Saturday, April 30, 2011

Determining the DFS Replication Topology

Windows Server 2008 R2 DFS provides a number of built-in replication topologies to choose from when an administrator is configuring replication between DFS folder targets or replication group members; they’re described next. As a general guideline, it might be prudent to configure DFS Replication connections and a schedule to follow current Active Directory site replication topology connections or the existing network topology when the organization wants true multimaster replication.

Hub and Spoke
A hub-and-spoke topology is somewhat self-descriptive. A single target is designated as the replication hub server, and every other target (spoke target) replicates exclusively with it. The hub target has two replication connections with each spoke target: sending and receiving. A hub-and-spoke topology requires three or more servers, and when the hub target is unavailable, replication updates stop between all replication members. Windows Server 2008 R2 introduces the ability to specify more than one hub when creating a hub-and spoke replication topology. In previous releases, this required creating a custom topology.

Full Mesh
Using a full mesh topology, each target has a connection to every other target in the replication group. This enables replication to continue among available replication members when any member becomes unavailable. Because each member has a connection to every other member, replication can continue with as few as two replication members. Using this topology with read/write replication sets can lead to data conflicts if data is being changed in multiple sites so this topology should be used with caution.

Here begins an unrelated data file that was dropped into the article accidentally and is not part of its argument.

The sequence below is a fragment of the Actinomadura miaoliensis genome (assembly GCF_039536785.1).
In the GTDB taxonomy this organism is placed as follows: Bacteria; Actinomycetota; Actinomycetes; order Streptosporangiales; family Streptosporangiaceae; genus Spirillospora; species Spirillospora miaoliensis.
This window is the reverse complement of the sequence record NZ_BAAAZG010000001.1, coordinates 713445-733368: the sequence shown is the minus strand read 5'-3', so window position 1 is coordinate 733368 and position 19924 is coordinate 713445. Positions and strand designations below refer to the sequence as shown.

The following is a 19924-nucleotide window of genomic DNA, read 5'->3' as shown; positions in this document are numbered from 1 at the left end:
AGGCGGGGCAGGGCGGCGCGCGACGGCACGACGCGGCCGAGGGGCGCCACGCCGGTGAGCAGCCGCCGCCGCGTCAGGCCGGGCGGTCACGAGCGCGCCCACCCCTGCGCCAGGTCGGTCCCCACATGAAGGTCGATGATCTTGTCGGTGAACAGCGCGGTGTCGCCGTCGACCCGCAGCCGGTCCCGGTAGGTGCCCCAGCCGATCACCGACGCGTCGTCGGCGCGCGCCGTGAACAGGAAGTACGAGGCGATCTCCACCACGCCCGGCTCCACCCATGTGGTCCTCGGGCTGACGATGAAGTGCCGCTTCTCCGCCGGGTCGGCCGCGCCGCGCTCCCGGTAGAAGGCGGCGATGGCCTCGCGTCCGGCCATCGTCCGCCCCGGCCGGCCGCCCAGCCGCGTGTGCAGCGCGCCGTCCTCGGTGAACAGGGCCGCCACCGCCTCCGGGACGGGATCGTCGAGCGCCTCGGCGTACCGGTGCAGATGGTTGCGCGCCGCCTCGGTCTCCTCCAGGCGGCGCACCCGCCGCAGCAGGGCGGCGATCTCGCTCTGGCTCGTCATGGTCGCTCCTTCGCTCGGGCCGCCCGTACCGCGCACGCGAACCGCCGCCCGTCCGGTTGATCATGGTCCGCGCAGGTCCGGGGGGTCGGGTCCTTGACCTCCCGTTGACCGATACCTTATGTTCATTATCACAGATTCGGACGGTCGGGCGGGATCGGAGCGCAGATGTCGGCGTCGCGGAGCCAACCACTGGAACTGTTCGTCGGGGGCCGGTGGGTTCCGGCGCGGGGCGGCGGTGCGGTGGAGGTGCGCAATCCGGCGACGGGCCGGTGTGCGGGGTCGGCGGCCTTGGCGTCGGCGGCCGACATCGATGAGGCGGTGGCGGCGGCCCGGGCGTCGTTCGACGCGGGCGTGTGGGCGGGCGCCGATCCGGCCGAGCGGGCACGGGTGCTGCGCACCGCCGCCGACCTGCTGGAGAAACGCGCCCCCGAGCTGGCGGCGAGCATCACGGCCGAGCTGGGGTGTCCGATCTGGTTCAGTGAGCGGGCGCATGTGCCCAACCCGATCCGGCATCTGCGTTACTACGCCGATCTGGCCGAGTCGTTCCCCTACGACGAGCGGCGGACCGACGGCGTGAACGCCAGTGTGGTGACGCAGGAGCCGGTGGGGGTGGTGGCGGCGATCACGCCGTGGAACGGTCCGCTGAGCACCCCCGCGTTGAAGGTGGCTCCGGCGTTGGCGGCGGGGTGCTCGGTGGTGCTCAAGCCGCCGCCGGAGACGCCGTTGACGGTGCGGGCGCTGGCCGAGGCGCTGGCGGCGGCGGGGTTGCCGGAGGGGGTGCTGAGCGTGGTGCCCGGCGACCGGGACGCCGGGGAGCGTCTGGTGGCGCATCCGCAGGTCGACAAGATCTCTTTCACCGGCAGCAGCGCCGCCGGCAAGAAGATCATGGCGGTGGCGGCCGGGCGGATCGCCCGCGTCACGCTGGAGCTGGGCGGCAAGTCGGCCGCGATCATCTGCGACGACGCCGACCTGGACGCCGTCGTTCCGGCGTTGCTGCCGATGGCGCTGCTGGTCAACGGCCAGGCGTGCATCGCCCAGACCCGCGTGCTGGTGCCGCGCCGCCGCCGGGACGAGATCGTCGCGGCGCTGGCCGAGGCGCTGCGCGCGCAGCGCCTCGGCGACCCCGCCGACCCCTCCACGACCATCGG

No Topology and Custom Topology
During the creation of a replication group, one of the topology options is the No Topology option. Selecting this option enables an administrator to create a custom replication topology after the replication group is created. A custom topology allows an administrator to define specific replication connections for each target. This option can be useful if an organization wants to define one-way replication for centralized backup or to optimize read-only replicated folders. Also, this can be most useful when creating a topology for a network that is connected using different speed WAN links or each connection needs to have a specific schedule and bandwidth setting.

Replication Schedule and Bandwidth Throttling
Windows Server 2003 R2, Windows Server 2008, and Windows Server 2008 R2 DFS
Replication support scheduling replication, as well as restricting the amount of bandwidth a replication connection can utilize. In the original version of DFS that came with Windows 2000 and the initial release of Windows 2003, administrators were limited in their replication scheduling options and forced to limit replication to after hours for large data sets as opposed to trickling data replication all day long using only a portion of the wide area network (WAN) link between sites. For large data sets that will initially replicate across the WAN, the initial replication connections can be configured to run limited bandwidth during business hours and full bandwidth after hours until replication has completed and restrictions can be removed if desired.

Source of Information : Sams - Windows Server 2008 R2 Unleashed (2010)  

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